NotCo, a Chile-based company, is sometimes referred to as the Impossible Foods/Beyond Meat of Latin America. The company produces various alternative products including plant-based mayo, burgers, ice cream, and milk. When they reached out to me recently offering to send samples of their products, I happily accepted.
NotCo uses its patented A.I. platform to determine what plant-based ingredients would best replicate properties found in animal-based ingredients. For example, in its alt-milk products, the two main ingredients are simply water and pea protein. However, there is a small amount of pineapple juice, cabbage juice, sunflower oil, and chicory root, among other natural flavors, added to the milk alternative to bolster its flavor and texture.
The Bezos-backed company sent me a half-gallon of its whole milk and 2 percent milk alternatives. I first poured a small glass of the whole milk and drank it straight up. At first sip, I was surprised by the sweetness of it. Surprisingly, there are only three grams of sugar in a single serving. It had a vanilla flavor with a light aftertaste of coconut. The two percent milk had the same flavor, but tasted a tad bit more watery than the whole milk.
I heated some of the whole milk in a pot on the stove and attempted to produce foam with my handheld frother. I had no luck, and the milk was completely flat after frothing for about two minutes. In defense of NotCo, they do not make any claims about their milk’s ability to froth, and I do not have barista-grade equipment. It makes me wonder if the company has plans to develop a “barista version” of its milk that is meant to produce a thick froth for lattes, like many alternative milk companies have done.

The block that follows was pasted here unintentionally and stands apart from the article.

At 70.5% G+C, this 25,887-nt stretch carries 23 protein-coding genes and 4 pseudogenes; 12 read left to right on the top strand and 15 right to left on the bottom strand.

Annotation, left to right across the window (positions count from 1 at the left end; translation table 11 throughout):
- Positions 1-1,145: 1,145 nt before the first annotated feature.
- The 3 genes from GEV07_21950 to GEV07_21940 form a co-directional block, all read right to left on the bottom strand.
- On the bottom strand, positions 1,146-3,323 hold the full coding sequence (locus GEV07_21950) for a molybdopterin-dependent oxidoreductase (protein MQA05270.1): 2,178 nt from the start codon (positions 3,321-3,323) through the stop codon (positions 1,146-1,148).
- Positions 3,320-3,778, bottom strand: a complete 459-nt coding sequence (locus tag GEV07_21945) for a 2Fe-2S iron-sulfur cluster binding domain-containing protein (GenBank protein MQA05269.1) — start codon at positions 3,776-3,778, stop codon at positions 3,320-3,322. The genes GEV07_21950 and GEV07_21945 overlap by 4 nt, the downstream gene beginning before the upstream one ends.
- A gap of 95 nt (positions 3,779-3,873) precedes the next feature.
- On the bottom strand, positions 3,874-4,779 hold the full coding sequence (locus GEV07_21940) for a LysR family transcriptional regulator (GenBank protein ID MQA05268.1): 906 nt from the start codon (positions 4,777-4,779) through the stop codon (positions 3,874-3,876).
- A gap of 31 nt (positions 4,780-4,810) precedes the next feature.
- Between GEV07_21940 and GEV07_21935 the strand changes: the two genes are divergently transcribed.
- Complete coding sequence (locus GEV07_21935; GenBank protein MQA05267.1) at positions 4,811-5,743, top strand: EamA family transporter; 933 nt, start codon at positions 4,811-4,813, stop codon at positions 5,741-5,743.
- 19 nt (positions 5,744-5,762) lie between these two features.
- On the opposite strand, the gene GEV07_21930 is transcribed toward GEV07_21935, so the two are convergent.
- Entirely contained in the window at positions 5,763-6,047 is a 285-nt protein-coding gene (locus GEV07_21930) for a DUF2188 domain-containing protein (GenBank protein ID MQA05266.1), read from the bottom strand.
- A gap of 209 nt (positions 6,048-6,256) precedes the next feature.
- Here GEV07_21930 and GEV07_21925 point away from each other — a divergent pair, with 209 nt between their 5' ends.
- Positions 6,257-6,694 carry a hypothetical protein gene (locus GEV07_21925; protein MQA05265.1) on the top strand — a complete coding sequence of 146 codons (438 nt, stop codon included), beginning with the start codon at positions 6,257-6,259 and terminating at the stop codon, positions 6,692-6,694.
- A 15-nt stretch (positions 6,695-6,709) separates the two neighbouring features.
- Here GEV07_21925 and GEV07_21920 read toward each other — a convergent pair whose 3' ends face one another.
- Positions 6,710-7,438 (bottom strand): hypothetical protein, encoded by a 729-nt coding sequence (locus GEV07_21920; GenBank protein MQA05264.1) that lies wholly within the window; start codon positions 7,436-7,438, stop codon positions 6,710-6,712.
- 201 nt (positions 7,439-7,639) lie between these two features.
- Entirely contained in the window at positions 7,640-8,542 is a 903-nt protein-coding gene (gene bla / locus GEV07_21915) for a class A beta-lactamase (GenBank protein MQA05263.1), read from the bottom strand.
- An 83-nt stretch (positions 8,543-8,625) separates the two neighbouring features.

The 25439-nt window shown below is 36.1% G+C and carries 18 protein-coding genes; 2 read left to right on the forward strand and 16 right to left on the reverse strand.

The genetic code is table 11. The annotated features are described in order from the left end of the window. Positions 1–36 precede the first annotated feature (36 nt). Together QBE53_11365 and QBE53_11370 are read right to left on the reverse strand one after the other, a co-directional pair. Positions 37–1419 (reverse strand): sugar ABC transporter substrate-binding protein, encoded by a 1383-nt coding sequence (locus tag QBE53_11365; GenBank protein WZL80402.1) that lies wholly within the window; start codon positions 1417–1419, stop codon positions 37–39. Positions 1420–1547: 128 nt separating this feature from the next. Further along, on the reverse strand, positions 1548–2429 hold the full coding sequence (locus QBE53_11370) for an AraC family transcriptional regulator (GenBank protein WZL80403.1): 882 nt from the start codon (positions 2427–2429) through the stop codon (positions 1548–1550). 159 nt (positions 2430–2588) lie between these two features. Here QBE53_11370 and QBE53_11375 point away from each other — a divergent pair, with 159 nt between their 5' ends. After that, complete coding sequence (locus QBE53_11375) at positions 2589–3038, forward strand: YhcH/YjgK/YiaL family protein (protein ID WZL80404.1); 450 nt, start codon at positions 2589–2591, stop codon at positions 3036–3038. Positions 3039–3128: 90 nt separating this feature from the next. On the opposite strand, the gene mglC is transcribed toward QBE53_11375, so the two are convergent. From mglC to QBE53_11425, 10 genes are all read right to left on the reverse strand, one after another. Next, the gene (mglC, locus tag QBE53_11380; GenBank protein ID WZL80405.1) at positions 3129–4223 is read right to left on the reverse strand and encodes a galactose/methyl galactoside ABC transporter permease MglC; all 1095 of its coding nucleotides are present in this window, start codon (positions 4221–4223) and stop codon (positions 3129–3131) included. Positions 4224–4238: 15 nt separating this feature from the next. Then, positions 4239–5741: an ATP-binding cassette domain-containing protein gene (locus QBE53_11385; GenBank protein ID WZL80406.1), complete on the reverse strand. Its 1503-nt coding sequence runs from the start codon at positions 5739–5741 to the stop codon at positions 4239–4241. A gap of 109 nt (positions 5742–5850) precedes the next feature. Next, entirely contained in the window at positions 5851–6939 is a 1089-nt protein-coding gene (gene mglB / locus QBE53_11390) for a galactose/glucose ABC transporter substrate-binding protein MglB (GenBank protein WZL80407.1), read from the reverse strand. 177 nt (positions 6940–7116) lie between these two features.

I haven’t had milk for about eight years, but for what it’s worth, NotCo’s NotMilk reminded me of real dairy milk. The sweetness of NotMilk was reminiscent of the sweetness that lactose provides in dairy milk. However, there was something about the NotMilk that still suggested it wasn’t actually dairy. While I couldn’t quite pinpoint the reason, it could very well be the slight aftertaste/mouthfeel of pea protein. Overall, though I would say that NotMilk is a pretty good milk alternative product.
Pea protein, meanwhile, is a popular ingredient in the plant-based space due to its neutral flavor, versatility, and high protein content. It is the second ingredient in NotMilk, and both the whole and 2 percent milk contain four grams of protein in a single serving (one cup). U.S.-based Ripple and Swedish-based Sproud are two other companies that both also produce alternative milk made from pea protein.
NotCo launched its milk in the U.S. last year, and it seems like Oatly will be one of its biggest competitors in the alternative dairy space. Oatly has steadily gained a cult-like following in the U.S. since launching in independent coffee shops in 2016. The Swedish-based company went public this March, and raised $1.4 billion USD through this.
In the U.S., NotCo’s milks are available in stores like Whole Foods, Sprouts, and some independent grocers and retailers. A half-gallon of the alternative whole or two percent milk normally retails for $4.99.